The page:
There are thousands of Jewish believers, many Gentile believers that are on pace to outnumber the Jews. The Gentiles are from many backgrounds. The Jews are split between the more liberal Hellenistic Jews and the more traditional Hebrews. And all of these coming together in different parts of the world without a standard Bible in print. How are they going to come together? It is no wonder that Paul would write: “make my joy complete by being of the same mind, maintaining the same love, united in spirit, intent on one purpose” (PHI 2:2).
Because something is difficult to do, obviously doesn’t disqualify God from doing it.
All of the apostles had to understand that in the body of Christ there was “no Jew or Gentile.”
And while Peter was reflecting on the vision, the Spirit said to him, "Behold, three men are looking for you. 20 "But arise, go downstairs, and accompany them without misgivings; for I have sent them Myself."
Reporting the event to the church leaders in Jerusalem, the apostle understood that it was the Holy Spirit who sent him.
“And the Spirit told me to go with them without misgivings.”
Paul and Barnabas were also sent to Gentiles by the instigation of the Holy Spirit.
And while they were ministering to the Lord and fasting, the Holy Spirit said, "Set apart for Me Barnabas and Saul for the work to which I have called them." 3 Then, when they had fasted and prayed and laid their hands on them, they sent them away.
The gift may have been fairly frequent.
Now there were at Antioch, in the church that was there, prophets and teachers: Barnabas, and Simeon who was called Niger, and Lucius of Cyrene, and Manaen who had been brought up with Herod the tetrarch, and Saul.
The message from the prophets was under the authority of the written word, whatever was recorded to that point.
If anyone thinks he is a prophet or spiritual, let him recognize that the things which I write to you are the Lord's commandment. 38 But if anyone does not recognize this, he is not recognized.
Obviously, if the word is the Lord’s commandment, the prophets, and all, are under it.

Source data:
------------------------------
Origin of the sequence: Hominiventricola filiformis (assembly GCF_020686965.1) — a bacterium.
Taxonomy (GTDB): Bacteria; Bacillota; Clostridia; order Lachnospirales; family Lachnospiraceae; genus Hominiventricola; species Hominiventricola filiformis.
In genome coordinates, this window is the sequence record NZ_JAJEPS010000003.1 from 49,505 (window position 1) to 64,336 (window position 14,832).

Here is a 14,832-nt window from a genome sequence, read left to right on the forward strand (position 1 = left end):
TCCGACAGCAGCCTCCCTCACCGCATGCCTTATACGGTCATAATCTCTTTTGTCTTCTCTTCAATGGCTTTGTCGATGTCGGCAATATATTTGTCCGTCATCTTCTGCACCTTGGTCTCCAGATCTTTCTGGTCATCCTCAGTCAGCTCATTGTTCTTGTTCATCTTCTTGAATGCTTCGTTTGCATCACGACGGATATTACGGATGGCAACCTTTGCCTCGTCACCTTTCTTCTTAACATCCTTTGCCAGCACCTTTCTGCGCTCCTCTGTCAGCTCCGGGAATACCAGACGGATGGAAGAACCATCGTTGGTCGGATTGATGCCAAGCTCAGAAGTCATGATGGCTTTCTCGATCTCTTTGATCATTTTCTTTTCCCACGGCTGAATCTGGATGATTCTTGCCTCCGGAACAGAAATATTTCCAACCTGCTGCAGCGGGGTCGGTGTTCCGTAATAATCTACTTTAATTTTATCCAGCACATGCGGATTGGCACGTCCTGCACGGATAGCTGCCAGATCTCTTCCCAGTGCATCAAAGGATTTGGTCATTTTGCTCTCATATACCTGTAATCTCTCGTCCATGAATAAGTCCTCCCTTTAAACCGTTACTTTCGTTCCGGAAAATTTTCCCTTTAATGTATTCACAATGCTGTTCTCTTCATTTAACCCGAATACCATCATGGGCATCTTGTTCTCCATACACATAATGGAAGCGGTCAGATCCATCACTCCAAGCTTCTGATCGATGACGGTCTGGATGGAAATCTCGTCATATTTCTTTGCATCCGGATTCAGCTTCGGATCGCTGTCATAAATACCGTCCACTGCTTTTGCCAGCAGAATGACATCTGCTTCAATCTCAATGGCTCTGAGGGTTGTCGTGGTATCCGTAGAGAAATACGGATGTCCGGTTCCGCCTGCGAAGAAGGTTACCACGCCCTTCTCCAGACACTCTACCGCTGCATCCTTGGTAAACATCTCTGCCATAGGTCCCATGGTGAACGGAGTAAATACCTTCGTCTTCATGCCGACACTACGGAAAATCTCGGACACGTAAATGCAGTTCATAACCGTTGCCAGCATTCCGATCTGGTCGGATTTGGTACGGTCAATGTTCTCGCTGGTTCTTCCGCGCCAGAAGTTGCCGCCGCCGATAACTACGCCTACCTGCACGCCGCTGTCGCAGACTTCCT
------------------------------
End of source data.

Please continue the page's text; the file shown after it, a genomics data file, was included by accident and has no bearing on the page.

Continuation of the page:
What this tells us is that they would be replaced by the written word. It also tells us what they were communicating. They were receiving, directly from God, the truths that would eventually be written down and included in the all Scripture that was God-breathed. Once the Scripture was complete, there was no longer a need for the prophets.
Understanding the purpose of the early church prophets should give us an even greater appreciation and love for the written word.
If there were a hundred prophets in our church, together they wouldn’t be as important as that Bible that is in front of you.
We can’t imagine that they stated word for word what the writers of the NT would pen, but they would speak the same truth as God revealed it to them. This helps us to see that we are not to make an idol out of the text itself. Though the word is God, it is the truths from the glory of God in the word to the glory of God in you and me. For example, when a situation requires love, we don’t simply regurgitate 1CO 13:4-8, or some memorized definition. We come to know what love is as the word of God reveals it and we do what love would have us doing when it is needed. Paul wrote:
Who among you is wise and understanding? Let him show by his good behavior his deeds in the gentleness of wisdom. 14 But if you have bitter jealousy and selfish ambition in your heart, do not be arrogant and so lie against the truth. 15 This wisdom is not that which comes down from above, but is earthly, natural, demonic. 16 For where jealousy and selfish ambition exist, there is disorder and every evil thing. 17 But the wisdom from above is first pure, then peaceable, gentle, reasonable, full of mercy and good fruits, unwavering, without hypocrisy. 18 And the seed whose fruit is righteousness is sown in peace by those who make peace.